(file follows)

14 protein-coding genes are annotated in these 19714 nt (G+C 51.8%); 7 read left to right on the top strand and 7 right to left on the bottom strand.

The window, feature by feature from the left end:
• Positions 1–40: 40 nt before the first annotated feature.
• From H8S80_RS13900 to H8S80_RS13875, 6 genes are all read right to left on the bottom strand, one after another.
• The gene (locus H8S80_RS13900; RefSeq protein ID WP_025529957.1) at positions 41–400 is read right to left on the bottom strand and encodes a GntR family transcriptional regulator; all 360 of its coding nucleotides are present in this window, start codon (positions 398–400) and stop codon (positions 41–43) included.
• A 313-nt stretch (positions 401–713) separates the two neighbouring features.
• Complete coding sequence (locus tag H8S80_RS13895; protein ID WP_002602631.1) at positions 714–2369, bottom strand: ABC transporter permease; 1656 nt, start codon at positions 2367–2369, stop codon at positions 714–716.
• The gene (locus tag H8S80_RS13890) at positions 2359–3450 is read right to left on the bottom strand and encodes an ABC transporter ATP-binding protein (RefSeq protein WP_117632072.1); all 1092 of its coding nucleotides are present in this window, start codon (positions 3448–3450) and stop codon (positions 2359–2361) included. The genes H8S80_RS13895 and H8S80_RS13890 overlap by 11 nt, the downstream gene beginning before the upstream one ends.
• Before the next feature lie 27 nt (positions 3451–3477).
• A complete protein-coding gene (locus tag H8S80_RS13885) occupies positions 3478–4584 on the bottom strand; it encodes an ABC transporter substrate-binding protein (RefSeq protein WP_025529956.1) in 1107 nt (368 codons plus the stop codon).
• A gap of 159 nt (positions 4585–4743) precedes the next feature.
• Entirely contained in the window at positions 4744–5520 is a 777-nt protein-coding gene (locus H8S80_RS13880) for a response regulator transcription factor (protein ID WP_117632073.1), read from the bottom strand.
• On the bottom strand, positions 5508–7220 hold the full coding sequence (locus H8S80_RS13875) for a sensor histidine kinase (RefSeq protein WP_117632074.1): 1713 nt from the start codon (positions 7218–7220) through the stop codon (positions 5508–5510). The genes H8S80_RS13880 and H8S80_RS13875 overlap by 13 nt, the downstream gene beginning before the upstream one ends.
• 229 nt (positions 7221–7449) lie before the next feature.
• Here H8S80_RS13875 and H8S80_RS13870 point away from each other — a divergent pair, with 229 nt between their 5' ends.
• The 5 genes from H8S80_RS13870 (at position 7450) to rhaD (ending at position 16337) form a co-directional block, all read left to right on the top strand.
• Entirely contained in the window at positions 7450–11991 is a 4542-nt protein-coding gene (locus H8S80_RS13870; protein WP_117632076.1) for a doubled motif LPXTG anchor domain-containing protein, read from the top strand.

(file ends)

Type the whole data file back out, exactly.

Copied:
14 protein-coding genes are annotated in these 19714 nt (G+C 51.8%); 7 read left to right on the top strand and 7 right to left on the bottom strand.

The window, feature by feature from the left end:
• Positions 1–40: 40 nt before the first annotated feature.
• From H8S80_RS13900 to H8S80_RS13875, 6 genes are all read right to left on the bottom strand, one after another.
• The gene (locus H8S80_RS13900; RefSeq protein ID WP_025529957.1) at positions 41–400 is read right to left on the bottom strand and encodes a GntR family transcriptional regulator; all 360 of its coding nucleotides are present in this window, start codon (positions 398–400) and stop codon (positions 41–43) included.
• A 313-nt stretch (positions 401–713) separates the two neighbouring features.
• Complete coding sequence (locus tag H8S80_RS13895; protein ID WP_002602631.1) at positions 714–2369, bottom strand: ABC transporter permease; 1656 nt, start codon at positions 2367–2369, stop codon at positions 714–716.
• The gene (locus tag H8S80_RS13890) at positions 2359–3450 is read right to left on the bottom strand and encodes an ABC transporter ATP-binding protein (RefSeq protein WP_117632072.1); all 1092 of its coding nucleotides are present in this window, start codon (positions 3448–3450) and stop codon (positions 2359–2361) included. The genes H8S80_RS13895 and H8S80_RS13890 overlap by 11 nt, the downstream gene beginning before the upstream one ends.
• Before the next feature lie 27 nt (positions 3451–3477).
• A complete protein-coding gene (locus tag H8S80_RS13885) occupies positions 3478–4584 on the bottom strand; it encodes an ABC transporter substrate-binding protein (RefSeq protein WP_025529956.1) in 1107 nt (368 codons plus the stop codon).
• A gap of 159 nt (positions 4585–4743) precedes the next feature.
• Entirely contained in the window at positions 4744–5520 is a 777-nt protein-coding gene (locus H8S80_RS13880) for a response regulator transcription factor (protein ID WP_117632073.1), read from the bottom strand.
• On the bottom strand, positions 5508–7220 hold the full coding sequence (locus H8S80_RS13875) for a sensor histidine kinase (RefSeq protein WP_117632074.1): 1713 nt from the start codon (positions 7218–7220) through the stop codon (positions 5508–5510). The genes H8S80_RS13880 and H8S80_RS13875 overlap by 13 nt, the downstream gene beginning before the upstream one ends.
• 229 nt (positions 7221–7449) lie before the next feature.
• Here H8S80_RS13875 and H8S80_RS13870 point away from each other — a divergent pair, with 229 nt between their 5' ends.
• The 5 genes from H8S80_RS13870 (at position 7450) to rhaD (ending at position 16337) form a co-directional block, all read left to right on the top strand.
• Entirely contained in the window at positions 7450–11991 is a 4542-nt protein-coding gene (locus H8S80_RS13870; protein WP_117632076.1) for a doubled motif LPXTG anchor domain-containing protein, read from the top strand.